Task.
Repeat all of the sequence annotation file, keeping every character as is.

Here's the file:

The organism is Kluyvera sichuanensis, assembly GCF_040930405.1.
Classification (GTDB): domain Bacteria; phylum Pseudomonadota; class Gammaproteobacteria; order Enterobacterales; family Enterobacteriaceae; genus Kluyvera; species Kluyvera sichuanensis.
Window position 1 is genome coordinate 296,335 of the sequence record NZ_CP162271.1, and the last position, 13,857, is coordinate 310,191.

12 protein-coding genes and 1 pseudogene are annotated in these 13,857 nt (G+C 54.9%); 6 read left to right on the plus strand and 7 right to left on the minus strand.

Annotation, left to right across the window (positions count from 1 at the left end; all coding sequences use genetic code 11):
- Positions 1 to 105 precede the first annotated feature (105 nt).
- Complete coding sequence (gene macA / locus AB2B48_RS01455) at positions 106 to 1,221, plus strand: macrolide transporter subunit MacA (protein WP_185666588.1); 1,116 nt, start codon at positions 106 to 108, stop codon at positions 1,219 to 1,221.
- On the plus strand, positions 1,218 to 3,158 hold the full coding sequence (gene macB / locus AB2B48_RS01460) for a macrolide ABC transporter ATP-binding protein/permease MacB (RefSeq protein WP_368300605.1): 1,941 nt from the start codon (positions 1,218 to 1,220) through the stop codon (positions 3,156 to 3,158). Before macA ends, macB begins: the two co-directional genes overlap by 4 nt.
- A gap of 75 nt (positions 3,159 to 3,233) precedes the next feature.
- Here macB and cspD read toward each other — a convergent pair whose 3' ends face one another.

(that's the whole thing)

The organism is Kluyvera sichuanensis, assembly GCF_040930405.1.
Classification (GTDB): domain Bacteria; phylum Pseudomonadota; class Gammaproteobacteria; order Enterobacterales; family Enterobacteriaceae; genus Kluyvera; species Kluyvera sichuanensis.
Window position 1 is genome coordinate 296,335 of the sequence record NZ_CP162271.1, and the last position, 13,857, is coordinate 310,191.

12 protein-coding genes and 1 pseudogene are annotated in these 13,857 nt (G+C 54.9%); 6 read left to right on the plus strand and 7 right to left on the minus strand.

Annotation, left to right across the window (positions count from 1 at the left end; all coding sequences use genetic code 11):
- Positions 1 to 105 precede the first annotated feature (105 nt).
- Complete coding sequence (gene macA / locus AB2B48_RS01455) at positions 106 to 1,221, plus strand: macrolide transporter subunit MacA (protein WP_185666588.1); 1,116 nt, start codon at positions 106 to 108, stop codon at positions 1,219 to 1,221.
- On the plus strand, positions 1,218 to 3,158 hold the full coding sequence (gene macB / locus AB2B48_RS01460) for a macrolide ABC transporter ATP-binding protein/permease MacB (RefSeq protein WP_368300605.1): 1,941 nt from the start codon (positions 1,218 to 1,220) through the stop codon (positions 3,156 to 3,158). Before macA ends, macB begins: the two co-directional genes overlap by 4 nt.
- A gap of 75 nt (positions 3,159 to 3,233) precedes the next feature.
- Here macB and cspD read toward each other — a convergent pair whose 3' ends face one another.